Browsing RIVM official reports by Publisher "Oosterbeek"
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Bodemkwaliteitskartering van de Nederlandse landbouwgronden(Rijksinstituut voor Volksgezondheid en Milieu RIVMRijksinstituut voor Volksgezondheid en Milieu (RIVM)Bilthoven; Bedrijfslaboratorium voor Grond- en Gewasonderzoek (BLGG)Oosterbeek, 1996-02-29)A research project has been carried out to assess the quality of agricultural soil in the Netherlands for a total of 42 different combinations of soil type and soil use selected from 13 agricultural regions in the Netherlands. For each combination four representative mixed samples were made to determine the average content of heavy metals and organic compounds and to establish the variation within the region. Results from analyses show higher heavy metal content in the western parts of the Netherlands for cadmium, copper, lead, zinc, mercury and arsenic as a consequence of relatively high atmospheric deposition in that region. In the agricultural soils heavy metal levels are found to be higher than natural background levels as a result of agricultural loads, for example, manure, fertilisers and pesticides and loads due to atmospheric deposition. In several measurements heavy metal levels are found to exceed the Target Value (TV), which is dependent on soil organic matter and soil lutum content (particles < 2 mum). Target values for heavy metals are based on upper limits from background levels. Target values are exceeded by cadmium, copper, zinc, lead and mercury. Results of analyses of organic compounds show the PAHs, which in all samples occur in the greatest proportion, to be fluoranthene, chrysene, benzo(a)anthracene and benzo(ghi)perylene. In all samples from arable land the content of PAHs is above TV. In grassland some samples contain PAHs below TVs. The content of the insecticide lindane exceeds the TV for all samples. In the south sandy region lindane with a content of 1.83 ug kg-1 soil was found in a sample from arable land on sand ; this is 147 x TV. The results of calciumchloride extractions in the analysed samples show cadmium to be the most available (mobile) metal in soil. In sandy soils about 10% of the total content was extracted. Zinc is 3-9% available in sandy soils. The availibility of copper is about 0.5%, nickel 1%, and arsenic 0.3% of the total metal content. Lead is almost non-available in soil (max. 0.07%) as well as chromium (max. 0.04%). A comparison between the results of a similar research project like this, which was carried out in 1986, showed no significant changes in lead, copper and zinc content in a period of six years. For cadmium however the average levels for grassland on clay and sand are about 40% lower. Also, a lower average content is measured for arable land. These lower levels cannot be related to a decrease of the input of cadmium to agricultural land, but are mainly a result of differences in sampling procedure.<br>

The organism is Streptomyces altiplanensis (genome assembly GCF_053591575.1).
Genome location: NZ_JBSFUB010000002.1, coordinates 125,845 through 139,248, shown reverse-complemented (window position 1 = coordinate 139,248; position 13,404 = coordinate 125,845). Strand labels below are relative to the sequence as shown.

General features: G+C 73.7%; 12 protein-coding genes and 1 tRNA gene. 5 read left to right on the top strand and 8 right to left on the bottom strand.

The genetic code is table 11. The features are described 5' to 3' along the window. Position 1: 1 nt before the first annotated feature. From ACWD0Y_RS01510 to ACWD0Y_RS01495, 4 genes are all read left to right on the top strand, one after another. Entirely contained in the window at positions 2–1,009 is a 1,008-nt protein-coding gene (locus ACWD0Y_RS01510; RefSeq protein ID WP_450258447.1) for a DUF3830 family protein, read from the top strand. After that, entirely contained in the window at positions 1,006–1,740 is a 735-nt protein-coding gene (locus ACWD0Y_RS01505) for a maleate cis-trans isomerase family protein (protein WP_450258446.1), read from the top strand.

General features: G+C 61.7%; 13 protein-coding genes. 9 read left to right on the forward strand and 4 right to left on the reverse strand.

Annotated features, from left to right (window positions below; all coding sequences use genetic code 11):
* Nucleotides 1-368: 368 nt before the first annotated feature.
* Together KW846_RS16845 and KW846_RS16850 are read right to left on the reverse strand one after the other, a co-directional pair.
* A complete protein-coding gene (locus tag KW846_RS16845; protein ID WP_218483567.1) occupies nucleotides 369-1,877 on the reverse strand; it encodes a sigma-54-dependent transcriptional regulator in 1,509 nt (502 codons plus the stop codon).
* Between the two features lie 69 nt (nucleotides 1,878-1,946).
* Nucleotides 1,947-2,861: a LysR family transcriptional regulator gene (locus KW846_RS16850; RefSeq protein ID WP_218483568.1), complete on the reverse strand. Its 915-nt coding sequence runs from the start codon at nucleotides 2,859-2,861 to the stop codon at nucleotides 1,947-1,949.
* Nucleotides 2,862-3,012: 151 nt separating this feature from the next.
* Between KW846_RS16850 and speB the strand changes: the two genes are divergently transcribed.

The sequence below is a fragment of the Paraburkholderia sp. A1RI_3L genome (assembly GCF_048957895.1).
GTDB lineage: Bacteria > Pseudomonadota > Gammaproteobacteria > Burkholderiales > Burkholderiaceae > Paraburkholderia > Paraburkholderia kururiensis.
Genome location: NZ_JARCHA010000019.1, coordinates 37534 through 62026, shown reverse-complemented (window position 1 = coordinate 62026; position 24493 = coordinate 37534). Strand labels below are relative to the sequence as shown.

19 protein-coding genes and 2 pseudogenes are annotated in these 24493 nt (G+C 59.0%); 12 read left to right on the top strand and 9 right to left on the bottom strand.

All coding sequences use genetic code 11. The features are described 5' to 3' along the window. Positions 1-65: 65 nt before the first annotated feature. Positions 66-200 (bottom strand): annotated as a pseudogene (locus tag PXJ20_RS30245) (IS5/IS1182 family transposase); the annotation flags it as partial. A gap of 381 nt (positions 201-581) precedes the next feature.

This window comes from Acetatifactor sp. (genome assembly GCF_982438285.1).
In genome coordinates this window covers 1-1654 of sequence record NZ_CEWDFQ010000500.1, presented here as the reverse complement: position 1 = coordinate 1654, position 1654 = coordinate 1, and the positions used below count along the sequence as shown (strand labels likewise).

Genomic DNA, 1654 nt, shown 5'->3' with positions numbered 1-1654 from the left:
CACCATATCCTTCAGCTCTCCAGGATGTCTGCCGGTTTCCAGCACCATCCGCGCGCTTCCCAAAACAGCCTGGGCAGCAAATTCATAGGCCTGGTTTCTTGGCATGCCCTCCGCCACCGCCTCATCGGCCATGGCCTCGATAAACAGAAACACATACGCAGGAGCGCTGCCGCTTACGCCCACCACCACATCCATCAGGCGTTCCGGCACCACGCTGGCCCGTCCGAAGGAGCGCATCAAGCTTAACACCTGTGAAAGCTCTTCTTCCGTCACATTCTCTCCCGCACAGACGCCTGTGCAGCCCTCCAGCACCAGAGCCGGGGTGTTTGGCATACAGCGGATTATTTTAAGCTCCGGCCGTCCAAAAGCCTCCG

Typeringen van bodemecosystemen- Duurzaam bodemgebruik met referenties voor biologische bodemkwaliteit(Rijksinstituut voor Volksgezondheid en Milieu RIVMAlterraWageningenLouis Bolk InstituutDriebergenBedrijfslaboratorium voor grond- en gewasanalyseOosterbeekSectie BodemkwalitieitWageningen Universiteit, 2006-02-24)The coming years will see a transformation in the Dutch policy for soil protection, with the focus shifting from soil protection to sustainable use of the soil. Within the framework for sustainable land use, the Dutch Ministry of Housing, Spatial Planning and the Environment (VROM) requested RIVM and other institutes to formulate quality references for a 'healthy' soil. Two references were formulated: one for dairy farming on sandy soil and one for natural grassland on sandy soil. References are represented by numerical values for chemical, physical, biological and other parameters. Data for determining references were derived from the database of the soil biological indicator sub-set of the Dutch Soil Monitoring Network. A step-by-step approach was developed to select key parameters from the indicator sub-set. This approach was based on the so-called soil 'ecosystem services', i.e. soil fertility, resistance and resilience against stress and disturbance, the buffer and reactor capacity of the soil, and biodiversity. 'Soil health' can therefore be assumed to be determined with the key parameters only.